Insights

The Power of Empathy, Part 1: Empathy in Business Networking

08.23.2018
  • Tim Reeder

Empathy in business networking
Excellent technical abilities, much like a strong grasp of modern marketing strategies, can take you a long way in your career. However, little can impede your upward career trajectory faster than a lack of people skills. Being able to effectively communicate with others is paramount to navigating the business world.

Understanding and practicing empathy—both in personal and in business relationships—can significantly improve your existence. In fact, I can safely say that empathy has played a central role in helping me build a successful career and a rich life.

What exactly is empathy? It’s the capacity to understand or feel what another person is experiencing from within their frame of reference, i.e., the ability to place oneself in another's shoes.

When it comes to business networking, empathy will help you significantly elevate your game. I don’t know about you, but over the years I’ve had a love-hate relationship with business networking. Forcing conversations in a large room full of complete strangers isn’t exactly what I would call “fun.” But it doesn’t have to be a source of anxiety. 

These 6 tips for practicing the power of empathy can turn business networking into a tolerable —maybe even enjoyable—event.

1. Take a Deep Breath, Relax, and Smile

There is nothing more disarming than a smile. When you smile at someone, you’re saying, “It is safe to speak with me,” “I am your friend,” and perhaps, “We’re in this together.” Smiling in the context of networking says, “I understand you are as uncomfortable as I am right now, but let’s talk for a minute and have some fun with this.” And remember, smiling just feels better—to you and to everyone around you. So relax and lead with a smile, and you’ll be off to an excellent start.

2. Make and Maintain Eye Contact

The eyes may be the window to the soul, but I would argue further that the eyes are an indicator of a present and empathetic soul. These days, when people are often disengaged, staring at their phones, you send a powerful message by looking someone squarely in the eye. You are saying, “I am paying attention,” “I am here,” and most importantly, “I am listening to you.” This simple skill will not only make you feel more confident and appear more empathetic, but it will make the person you are speaking with feel important.

3. Ask Questions

Don’t be a “Me Monster.” In almost any social setting, the quickest way to turn people off is to talk excessively about yourself. “I do…I think…my company…” This is the antithesis of empathy. Instead, ask numerous questions—about their company, their role, and their customers. Non-business questions are fine as well, such as asking about their interests or their hometown. There is no better way to endear yourself to someone than to simply give them the floor to talk about themselves for a minute. As you listen, look for common ground. Does your company work with similar clients? Do you deal with similar challenges and responsibilities? Are you familiar with the area where they live or work? Keep the focus on them and look for commonalities within your dialogue.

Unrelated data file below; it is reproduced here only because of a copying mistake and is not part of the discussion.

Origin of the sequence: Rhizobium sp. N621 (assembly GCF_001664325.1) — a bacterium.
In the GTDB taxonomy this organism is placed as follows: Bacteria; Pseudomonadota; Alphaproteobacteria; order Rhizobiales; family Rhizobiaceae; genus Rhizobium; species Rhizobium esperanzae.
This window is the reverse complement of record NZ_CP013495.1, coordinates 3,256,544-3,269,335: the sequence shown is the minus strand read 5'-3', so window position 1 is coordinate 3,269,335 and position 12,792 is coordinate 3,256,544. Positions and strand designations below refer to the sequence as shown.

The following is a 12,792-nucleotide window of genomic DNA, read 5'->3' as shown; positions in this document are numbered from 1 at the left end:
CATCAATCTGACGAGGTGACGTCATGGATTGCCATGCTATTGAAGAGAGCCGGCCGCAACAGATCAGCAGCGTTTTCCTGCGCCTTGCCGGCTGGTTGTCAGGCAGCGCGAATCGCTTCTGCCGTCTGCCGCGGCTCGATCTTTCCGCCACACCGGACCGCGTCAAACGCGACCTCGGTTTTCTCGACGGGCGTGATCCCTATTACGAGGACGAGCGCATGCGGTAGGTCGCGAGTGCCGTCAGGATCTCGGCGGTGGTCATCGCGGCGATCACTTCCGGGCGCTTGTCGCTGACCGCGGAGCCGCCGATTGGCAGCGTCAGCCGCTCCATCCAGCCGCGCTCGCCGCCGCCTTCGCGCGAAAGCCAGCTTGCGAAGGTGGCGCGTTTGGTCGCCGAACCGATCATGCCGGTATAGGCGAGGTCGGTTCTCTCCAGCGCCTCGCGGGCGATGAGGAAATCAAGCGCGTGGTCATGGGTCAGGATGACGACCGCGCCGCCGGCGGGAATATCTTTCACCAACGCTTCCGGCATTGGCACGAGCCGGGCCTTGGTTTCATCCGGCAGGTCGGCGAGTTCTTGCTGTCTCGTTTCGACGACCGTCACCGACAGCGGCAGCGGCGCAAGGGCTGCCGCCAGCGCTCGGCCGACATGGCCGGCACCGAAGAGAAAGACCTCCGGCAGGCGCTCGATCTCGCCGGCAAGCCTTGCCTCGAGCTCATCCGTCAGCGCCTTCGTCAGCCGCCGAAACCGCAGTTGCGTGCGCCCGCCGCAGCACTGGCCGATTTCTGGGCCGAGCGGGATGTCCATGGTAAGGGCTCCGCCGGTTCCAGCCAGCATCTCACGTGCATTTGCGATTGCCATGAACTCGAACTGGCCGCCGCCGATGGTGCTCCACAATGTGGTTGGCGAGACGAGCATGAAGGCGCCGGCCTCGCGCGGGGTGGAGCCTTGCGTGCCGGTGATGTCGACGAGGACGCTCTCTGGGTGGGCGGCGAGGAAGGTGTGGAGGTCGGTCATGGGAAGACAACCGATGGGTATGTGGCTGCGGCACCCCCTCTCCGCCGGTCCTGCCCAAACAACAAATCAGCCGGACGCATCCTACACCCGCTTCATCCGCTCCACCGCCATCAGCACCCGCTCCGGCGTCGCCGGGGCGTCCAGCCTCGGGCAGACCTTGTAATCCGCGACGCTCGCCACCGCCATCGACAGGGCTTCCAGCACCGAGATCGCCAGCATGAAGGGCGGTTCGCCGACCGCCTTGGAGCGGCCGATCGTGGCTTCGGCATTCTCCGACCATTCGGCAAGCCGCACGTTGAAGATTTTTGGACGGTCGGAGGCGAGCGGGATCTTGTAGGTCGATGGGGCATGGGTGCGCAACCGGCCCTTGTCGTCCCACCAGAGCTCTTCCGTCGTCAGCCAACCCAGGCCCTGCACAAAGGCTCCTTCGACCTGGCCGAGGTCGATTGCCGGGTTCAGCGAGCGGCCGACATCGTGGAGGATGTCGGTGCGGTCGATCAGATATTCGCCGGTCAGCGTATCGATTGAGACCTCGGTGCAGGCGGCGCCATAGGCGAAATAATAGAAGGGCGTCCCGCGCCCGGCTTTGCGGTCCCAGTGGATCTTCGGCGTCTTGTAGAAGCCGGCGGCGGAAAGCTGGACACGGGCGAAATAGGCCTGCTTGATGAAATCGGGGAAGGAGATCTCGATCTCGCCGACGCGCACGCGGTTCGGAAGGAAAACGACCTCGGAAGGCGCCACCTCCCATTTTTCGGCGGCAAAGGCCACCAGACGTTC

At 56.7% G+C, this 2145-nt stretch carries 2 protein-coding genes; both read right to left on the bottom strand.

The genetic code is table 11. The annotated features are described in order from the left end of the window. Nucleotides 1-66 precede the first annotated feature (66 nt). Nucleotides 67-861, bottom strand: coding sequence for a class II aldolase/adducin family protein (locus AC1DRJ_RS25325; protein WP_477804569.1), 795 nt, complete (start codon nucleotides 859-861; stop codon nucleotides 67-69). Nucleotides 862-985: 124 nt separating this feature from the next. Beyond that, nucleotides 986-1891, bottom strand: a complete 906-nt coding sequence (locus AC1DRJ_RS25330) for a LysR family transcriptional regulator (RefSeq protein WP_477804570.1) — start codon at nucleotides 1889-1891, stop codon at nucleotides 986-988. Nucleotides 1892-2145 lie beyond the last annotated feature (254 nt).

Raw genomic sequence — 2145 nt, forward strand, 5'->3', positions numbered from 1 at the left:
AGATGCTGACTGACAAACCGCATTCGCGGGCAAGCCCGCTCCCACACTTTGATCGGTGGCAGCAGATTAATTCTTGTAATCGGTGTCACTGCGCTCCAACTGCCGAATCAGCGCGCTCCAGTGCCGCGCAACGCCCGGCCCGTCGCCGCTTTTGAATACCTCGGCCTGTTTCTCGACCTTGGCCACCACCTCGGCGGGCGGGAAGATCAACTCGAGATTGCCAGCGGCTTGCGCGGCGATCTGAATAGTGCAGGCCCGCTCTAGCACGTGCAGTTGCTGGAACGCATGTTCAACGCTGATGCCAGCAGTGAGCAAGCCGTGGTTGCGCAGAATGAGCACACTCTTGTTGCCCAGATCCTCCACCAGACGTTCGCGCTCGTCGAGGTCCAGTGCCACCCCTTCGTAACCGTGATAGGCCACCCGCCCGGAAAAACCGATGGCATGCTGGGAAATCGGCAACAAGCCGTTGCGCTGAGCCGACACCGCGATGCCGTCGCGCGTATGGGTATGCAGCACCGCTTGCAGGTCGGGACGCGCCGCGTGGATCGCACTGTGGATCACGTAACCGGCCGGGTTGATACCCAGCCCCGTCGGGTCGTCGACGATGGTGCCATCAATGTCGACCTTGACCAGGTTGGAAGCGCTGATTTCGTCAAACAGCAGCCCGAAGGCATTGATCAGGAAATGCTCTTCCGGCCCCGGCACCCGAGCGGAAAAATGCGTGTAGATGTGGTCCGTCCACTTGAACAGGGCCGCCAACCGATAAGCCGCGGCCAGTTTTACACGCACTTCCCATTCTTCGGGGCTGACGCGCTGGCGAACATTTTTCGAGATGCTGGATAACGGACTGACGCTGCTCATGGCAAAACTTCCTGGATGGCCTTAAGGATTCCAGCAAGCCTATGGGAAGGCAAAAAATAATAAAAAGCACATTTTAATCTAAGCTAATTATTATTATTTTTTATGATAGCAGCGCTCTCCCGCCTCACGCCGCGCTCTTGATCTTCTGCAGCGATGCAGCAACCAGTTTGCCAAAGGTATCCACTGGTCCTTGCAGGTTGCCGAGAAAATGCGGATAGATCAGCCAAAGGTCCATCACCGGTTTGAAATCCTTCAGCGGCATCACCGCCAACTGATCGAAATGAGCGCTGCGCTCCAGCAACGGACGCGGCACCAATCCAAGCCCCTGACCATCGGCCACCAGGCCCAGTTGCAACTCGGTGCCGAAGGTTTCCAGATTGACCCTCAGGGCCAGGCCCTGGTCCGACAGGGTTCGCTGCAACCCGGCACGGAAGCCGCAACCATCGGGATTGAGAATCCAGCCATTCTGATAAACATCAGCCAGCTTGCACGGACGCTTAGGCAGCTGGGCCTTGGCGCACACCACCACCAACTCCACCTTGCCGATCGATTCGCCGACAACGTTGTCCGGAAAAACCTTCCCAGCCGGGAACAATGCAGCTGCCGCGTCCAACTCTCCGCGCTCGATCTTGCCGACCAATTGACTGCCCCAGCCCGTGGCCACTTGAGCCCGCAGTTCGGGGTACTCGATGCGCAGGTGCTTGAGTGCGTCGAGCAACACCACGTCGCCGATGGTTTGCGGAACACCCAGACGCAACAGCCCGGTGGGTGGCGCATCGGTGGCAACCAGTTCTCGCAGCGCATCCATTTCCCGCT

4. Make Your Elevator Pitch Relevant

You are at a networking event to make business contacts and promote your skills and/or company. So you’ll want to practice your 30-second elevator pitch so it rolls off your tongue effortlessly, succinctly hitting the most compelling highlights of your value proposition. And make it relevant. Do you work with any clients in a similar vertical to the individual you are speaking with? Do you work directly with people who have similar roles? Does your company or your work dovetail in any way with their business? If so, noting those commonalities and tailoring your pitch accordingly will show you are astute, thoughtful, attentive, and interested in them (even while talking about yourself).

5. Aspire to Active Listening

Empathetic communication requires an element of active listening, which involves listening with all senses and giving full attention to the speaker. It includes strong eye contact, smiling, mirroring, and attentive posture and body language. It requires full concentration on what is being said, avoiding distractions. You don’t have to be a master at active listening; simply understanding what it is and aspiring to it will make you a memorable communicator. Like an excellent elevator pitch, being a great listener—an active listener—takes practice, but the rewards can be immense.

6. Remember Their Name

It sounds so simple and obvious, but remembering someone’s name is a big deal. How many times have you heard, or said, “I am terrible with names”? The fact is, forgetting someone’s name is a sign of self-importance and mental laziness. One easy trick is to call someone by their name several times during the conversation. Another is to quickly associate their face with someone else you know with the same name. If you want to make someone feel important, make the effort, concentrate, and remember their name.
 
These 6 tips may help make business networking less stressful, more fun and productive, and might even propel your career. Give them a try! And if you have some other tips on empathy in business networking, we’d love to hear from you—please share with us at info@trellist.com.

Learn more of how Trellist approaches new and evolving business problems by checking out the rest of our blogs here.